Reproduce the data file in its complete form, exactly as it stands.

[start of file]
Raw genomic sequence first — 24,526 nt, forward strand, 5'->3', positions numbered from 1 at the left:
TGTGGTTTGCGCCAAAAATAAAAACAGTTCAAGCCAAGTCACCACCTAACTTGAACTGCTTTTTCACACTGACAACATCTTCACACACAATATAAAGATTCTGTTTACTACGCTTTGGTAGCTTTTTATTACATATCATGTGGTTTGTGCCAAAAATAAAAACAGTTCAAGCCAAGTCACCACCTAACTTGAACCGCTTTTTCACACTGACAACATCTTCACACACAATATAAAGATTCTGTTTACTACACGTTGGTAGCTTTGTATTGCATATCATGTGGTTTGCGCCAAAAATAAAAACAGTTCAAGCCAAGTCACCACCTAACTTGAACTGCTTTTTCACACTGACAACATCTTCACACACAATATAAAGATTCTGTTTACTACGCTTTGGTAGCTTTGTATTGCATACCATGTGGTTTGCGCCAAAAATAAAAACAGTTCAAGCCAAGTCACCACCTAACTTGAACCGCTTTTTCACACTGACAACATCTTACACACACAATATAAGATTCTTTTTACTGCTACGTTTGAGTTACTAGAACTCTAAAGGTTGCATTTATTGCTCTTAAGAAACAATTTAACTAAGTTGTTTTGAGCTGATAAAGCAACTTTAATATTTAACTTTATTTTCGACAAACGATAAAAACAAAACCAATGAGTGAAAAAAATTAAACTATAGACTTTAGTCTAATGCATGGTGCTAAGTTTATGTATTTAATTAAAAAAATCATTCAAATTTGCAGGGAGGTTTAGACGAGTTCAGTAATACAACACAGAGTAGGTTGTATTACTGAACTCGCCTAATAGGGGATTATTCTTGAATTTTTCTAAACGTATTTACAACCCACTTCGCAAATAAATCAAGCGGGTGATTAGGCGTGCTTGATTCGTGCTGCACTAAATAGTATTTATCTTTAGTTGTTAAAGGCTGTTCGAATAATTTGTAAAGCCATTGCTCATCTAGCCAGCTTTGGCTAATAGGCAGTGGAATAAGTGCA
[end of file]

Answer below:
Raw genomic sequence first — 24,526 nt, forward strand, 5'->3', positions numbered from 1 at the left:
TGTGGTTTGCGCCAAAAATAAAAACAGTTCAAGCCAAGTCACCACCTAACTTGAACTGCTTTTTCACACTGACAACATCTTCACACACAATATAAAGATTCTGTTTACTACGCTTTGGTAGCTTTTTATTACATATCATGTGGTTTGTGCCAAAAATAAAAACAGTTCAAGCCAAGTCACCACCTAACTTGAACCGCTTTTTCACACTGACAACATCTTCACACACAATATAAAGATTCTGTTTACTACACGTTGGTAGCTTTGTATTGCATATCATGTGGTTTGCGCCAAAAATAAAAACAGTTCAAGCCAAGTCACCACCTAACTTGAACTGCTTTTTCACACTGACAACATCTTCACACACAATATAAAGATTCTGTTTACTACGCTTTGGTAGCTTTGTATTGCATACCATGTGGTTTGCGCCAAAAATAAAAACAGTTCAAGCCAAGTCACCACCTAACTTGAACCGCTTTTTCACACTGACAACATCTTACACACACAATATAAGATTCTTTTTACTGCTACGTTTGAGTTACTAGAACTCTAAAGGTTGCATTTATTGCTCTTAAGAAACAATTTAACTAAGTTGTTTTGAGCTGATAAAGCAACTTTAATATTTAACTTTATTTTCGACAAACGATAAAAACAAAACCAATGAGTGAAAAAAATTAAACTATAGACTTTAGTCTAATGCATGGTGCTAAGTTTATGTATTTAATTAAAAAAATCATTCAAATTTGCAGGGAGGTTTAGACGAGTTCAGTAATACAACACAGAGTAGGTTGTATTACTGAACTCGCCTAATAGGGGATTATTCTTGAATTTTTCTAAACGTATTTACAACCCACTTCGCAAATAAATCAAGCGGGTGATTAGGCGTGCTTGATTCGTGCTGCACTAAATAGTATTTATCTTTAGTTGTTAAAGGCTGTTCGAATAATTTGTAAAGCCATTGCTCATCTAGCCAGCTTTGGCTAATAGGCAGTGGAATAAGTGCA